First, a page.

A further question to be asked therefore concerns the wider fairness of this situation as well, if the pass rate of retaking candidates in the UK will be considerably higher, how disadvantaged will those that failed in other countries and have to retake next year be, and also how much more difficult it will be for candidates in April 2024. Incredibly though, as the resits took place on Friday 29th September and Monday 2nd October, it was reported to us that, “it was easier to cheat in the real exam”. This is because FIFA had employed the services of a digital invigilation company that scrutinised each candidate individually, despite being in their own homes sitting the exam. Worryingly, the same level of consideration and invigilation had not been given to preventing cheating in the original exam that was taken in person; hence begging the question as to why they conducted the exam in this manner in the first place.
One solution that was suggested in some countries that experienced Wifi problems was for candidates to use their personal hotspot from their mobile phones to rectify the problem. This was a solution proposed by the invigilators in some of these exam venues, despite it directly and clearly contradicting the exam rules and regulations stipulated by FIFA. This leads us on to another concern that was commonly mentioned to us. “Everyone just used their phones to help find the answers,” we were told.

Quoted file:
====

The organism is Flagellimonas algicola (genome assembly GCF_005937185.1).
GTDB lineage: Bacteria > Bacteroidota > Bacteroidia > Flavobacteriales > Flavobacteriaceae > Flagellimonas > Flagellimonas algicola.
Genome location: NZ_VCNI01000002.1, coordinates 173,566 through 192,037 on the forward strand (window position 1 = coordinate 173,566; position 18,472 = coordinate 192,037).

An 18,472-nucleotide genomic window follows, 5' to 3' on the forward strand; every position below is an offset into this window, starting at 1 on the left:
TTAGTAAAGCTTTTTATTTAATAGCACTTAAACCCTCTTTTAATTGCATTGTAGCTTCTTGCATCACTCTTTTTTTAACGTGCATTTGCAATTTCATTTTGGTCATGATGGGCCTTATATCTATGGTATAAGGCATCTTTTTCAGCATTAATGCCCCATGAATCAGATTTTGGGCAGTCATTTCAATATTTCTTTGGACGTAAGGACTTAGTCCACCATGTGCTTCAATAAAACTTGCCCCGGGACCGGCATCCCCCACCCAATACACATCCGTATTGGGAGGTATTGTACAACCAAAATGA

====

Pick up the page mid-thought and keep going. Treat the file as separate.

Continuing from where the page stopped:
Being told explicitly by the invigilators to use your own mobile phone for Wifi immediately made the likelihood and ease of cheating far greater. Cheating was witnessed in this exam in a variety of ways and to different extents across the world. We were told that candidates in some countries used a ‘screen mirroring’ application which allowed people external to the exam room, reportedly lawyers and colleagues, to control their screens and select the right answers. Equally, the new phenomenon of AI and ChatGPT was reportedly used within the exam with some claiming that it was able to help them select the correct option. Perhaps the most common form of cheating we witnessed and were told about is people using the likes of Whatsapp and Telegram downloaded on their personal laptop to collude and collaborate with others outside of the exam hall to ask for help on questions they were unsure on.
For those fortunate enough to avoid the issues mentioned above and had a fair attempt at passing, we have heard a varied reflection on some of the questions they were faced with. As was the case in April, the chances of any two candidates sitting the same exam were marginal as FIFA had collated a pool of questions of which 20 were randomly selected for each candidate to answer.
Interestingly, it seems that questions asking candidates to make mathematical calculations, under the topics of training compensation and the solidarity mechanism were less commonly reported than in April. Instead, candidates reported that the questions were lengthy and wordy but more theoretical in content. They demanded candidates to have a thorough understanding of different aspects of the FIFA Study Materials and to infer and apply this knowledge to specific questions.